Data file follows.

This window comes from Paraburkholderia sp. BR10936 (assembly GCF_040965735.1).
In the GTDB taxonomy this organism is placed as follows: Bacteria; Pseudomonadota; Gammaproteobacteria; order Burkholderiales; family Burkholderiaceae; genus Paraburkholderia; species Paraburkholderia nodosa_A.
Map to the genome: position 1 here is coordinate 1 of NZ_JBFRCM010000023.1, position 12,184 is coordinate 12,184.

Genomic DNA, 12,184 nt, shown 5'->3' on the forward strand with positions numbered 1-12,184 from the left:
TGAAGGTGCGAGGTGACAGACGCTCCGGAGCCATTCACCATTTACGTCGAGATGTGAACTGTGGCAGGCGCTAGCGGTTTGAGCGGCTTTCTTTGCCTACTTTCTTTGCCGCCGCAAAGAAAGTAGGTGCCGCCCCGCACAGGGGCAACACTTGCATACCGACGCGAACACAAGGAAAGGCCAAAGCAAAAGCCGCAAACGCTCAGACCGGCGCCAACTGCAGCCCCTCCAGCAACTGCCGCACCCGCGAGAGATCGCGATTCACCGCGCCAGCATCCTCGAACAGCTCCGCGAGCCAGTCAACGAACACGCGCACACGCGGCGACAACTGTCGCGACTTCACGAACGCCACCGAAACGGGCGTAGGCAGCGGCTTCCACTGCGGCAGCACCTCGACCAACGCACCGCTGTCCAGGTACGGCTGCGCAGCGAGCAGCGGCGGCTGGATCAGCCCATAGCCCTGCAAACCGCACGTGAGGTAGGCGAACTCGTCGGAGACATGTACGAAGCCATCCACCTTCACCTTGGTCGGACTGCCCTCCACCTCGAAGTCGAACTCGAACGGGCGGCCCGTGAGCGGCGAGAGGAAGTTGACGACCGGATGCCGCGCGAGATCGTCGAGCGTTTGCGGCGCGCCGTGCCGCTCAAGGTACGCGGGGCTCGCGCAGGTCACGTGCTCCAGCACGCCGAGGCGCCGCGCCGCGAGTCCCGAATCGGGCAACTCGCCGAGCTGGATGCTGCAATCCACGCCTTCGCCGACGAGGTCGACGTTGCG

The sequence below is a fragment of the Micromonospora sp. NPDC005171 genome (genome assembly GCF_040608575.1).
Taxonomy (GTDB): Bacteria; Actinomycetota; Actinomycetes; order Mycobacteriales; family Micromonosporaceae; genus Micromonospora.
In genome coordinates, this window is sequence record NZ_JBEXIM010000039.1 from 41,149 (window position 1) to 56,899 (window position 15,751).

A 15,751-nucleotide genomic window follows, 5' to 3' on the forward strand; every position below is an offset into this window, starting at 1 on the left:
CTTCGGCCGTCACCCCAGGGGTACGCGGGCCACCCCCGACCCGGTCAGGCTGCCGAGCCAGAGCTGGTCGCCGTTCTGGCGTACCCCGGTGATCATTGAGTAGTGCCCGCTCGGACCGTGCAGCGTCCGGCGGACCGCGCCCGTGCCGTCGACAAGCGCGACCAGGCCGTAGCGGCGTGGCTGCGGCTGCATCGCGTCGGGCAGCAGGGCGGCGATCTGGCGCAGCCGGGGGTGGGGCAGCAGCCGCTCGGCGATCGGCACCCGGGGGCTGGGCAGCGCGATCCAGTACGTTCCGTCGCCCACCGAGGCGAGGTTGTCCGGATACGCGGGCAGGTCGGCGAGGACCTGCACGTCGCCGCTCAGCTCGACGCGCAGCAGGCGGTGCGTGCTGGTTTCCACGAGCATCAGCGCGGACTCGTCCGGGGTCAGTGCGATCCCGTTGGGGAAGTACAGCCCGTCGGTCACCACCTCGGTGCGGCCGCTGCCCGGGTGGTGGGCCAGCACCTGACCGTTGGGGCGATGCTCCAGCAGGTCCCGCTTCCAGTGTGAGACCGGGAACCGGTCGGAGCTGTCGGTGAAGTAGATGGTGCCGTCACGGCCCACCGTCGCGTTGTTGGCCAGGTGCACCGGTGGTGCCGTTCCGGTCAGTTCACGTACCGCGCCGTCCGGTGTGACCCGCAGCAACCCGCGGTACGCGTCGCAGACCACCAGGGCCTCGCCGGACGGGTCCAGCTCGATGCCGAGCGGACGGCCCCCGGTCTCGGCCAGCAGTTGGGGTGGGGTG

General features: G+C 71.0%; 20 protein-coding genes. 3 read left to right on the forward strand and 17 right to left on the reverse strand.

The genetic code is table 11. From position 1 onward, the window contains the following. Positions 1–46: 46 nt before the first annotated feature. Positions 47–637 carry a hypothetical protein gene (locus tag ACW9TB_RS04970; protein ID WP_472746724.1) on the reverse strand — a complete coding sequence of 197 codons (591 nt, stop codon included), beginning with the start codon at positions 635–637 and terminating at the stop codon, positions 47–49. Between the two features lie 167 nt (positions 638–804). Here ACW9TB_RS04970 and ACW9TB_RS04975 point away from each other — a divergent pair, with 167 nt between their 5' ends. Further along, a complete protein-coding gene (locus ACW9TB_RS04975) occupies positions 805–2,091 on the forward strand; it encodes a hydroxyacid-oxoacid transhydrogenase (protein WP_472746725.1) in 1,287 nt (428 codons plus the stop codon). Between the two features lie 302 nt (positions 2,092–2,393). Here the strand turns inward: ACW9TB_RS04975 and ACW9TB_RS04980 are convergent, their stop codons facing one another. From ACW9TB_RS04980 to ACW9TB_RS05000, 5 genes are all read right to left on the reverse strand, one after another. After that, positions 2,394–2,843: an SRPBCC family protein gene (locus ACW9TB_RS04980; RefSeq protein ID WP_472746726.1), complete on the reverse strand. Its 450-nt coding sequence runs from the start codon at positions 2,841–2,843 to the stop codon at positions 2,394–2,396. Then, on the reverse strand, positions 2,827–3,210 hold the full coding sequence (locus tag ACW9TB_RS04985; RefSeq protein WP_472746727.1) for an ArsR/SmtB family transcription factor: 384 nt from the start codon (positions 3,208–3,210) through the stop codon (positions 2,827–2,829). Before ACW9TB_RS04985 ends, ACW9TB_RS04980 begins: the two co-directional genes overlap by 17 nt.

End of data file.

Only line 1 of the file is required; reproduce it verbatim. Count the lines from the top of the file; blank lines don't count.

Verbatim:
This window comes from Paraburkholderia sp. BR10936 (assembly GCF_040965735.1).